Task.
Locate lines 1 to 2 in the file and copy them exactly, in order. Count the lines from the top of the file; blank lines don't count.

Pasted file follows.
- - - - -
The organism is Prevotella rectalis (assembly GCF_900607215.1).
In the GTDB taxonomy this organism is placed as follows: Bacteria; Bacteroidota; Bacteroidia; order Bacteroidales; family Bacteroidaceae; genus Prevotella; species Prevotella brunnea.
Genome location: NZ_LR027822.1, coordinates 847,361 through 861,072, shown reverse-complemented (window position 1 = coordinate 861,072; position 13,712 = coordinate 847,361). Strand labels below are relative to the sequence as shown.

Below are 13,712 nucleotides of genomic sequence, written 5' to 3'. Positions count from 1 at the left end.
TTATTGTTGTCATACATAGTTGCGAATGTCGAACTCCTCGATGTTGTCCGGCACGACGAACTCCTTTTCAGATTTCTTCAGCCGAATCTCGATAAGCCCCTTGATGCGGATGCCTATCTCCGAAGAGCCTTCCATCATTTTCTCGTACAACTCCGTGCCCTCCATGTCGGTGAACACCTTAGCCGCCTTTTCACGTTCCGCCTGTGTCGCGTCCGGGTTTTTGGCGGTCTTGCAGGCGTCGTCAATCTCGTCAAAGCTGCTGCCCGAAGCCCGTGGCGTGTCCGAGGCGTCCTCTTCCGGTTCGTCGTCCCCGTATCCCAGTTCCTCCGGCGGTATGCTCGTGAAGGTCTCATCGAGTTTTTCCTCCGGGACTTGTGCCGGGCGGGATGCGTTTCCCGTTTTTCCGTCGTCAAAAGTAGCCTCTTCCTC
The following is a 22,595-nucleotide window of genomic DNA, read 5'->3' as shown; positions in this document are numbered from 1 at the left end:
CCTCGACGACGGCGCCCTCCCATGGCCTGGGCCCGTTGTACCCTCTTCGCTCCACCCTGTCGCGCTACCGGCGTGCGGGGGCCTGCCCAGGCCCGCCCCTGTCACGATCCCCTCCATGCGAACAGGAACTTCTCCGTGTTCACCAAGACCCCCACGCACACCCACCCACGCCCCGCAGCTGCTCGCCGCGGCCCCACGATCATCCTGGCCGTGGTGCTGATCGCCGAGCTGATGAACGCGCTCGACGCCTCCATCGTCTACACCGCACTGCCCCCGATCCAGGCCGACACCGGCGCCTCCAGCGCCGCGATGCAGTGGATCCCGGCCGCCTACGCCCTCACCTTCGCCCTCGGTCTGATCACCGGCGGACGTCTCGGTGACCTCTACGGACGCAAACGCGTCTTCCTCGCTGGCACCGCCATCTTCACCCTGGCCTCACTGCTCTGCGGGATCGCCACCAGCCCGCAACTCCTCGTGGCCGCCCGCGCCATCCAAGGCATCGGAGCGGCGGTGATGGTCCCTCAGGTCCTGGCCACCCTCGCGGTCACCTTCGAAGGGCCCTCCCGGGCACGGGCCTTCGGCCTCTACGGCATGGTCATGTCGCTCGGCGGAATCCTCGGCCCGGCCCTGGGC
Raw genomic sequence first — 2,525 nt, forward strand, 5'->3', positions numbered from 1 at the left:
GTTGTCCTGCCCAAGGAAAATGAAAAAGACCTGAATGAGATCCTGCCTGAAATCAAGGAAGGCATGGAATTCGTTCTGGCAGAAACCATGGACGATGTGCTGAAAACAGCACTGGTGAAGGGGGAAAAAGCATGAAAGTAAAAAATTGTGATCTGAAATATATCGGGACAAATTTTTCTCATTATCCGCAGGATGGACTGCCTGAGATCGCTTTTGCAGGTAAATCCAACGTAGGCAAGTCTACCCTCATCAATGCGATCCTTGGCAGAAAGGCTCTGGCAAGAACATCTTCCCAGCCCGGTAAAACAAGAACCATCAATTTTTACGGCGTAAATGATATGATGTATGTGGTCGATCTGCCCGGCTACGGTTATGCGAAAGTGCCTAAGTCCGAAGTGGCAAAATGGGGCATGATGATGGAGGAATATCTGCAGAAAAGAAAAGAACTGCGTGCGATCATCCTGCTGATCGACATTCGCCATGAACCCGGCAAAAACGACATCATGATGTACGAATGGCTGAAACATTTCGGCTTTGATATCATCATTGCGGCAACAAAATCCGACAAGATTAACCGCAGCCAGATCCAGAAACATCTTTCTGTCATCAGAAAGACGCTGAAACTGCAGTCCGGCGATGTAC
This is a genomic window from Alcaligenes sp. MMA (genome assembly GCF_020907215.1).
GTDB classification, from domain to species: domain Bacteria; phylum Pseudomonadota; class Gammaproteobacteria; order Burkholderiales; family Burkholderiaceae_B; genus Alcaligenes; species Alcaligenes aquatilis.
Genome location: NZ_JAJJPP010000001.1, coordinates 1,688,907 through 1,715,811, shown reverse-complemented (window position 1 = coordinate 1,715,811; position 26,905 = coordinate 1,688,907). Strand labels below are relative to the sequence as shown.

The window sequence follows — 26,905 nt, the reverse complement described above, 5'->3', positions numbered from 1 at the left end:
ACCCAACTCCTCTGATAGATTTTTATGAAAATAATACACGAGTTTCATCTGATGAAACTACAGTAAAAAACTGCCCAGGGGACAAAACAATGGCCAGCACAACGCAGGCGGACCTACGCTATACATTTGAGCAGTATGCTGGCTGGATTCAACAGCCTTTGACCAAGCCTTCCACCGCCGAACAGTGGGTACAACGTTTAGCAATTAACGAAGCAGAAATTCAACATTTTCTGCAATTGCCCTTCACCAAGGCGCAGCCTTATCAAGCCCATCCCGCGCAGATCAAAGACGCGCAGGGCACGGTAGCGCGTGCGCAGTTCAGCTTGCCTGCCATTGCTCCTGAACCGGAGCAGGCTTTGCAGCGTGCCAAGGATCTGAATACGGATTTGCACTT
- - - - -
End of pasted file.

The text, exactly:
The organism is Prevotella rectalis (assembly GCF_900607215.1).
In the GTDB taxonomy this organism is placed as follows: Bacteria; Bacteroidota; Bacteroidia; order Bacteroidales; family Bacteroidaceae; genus Prevotella; species Prevotella brunnea.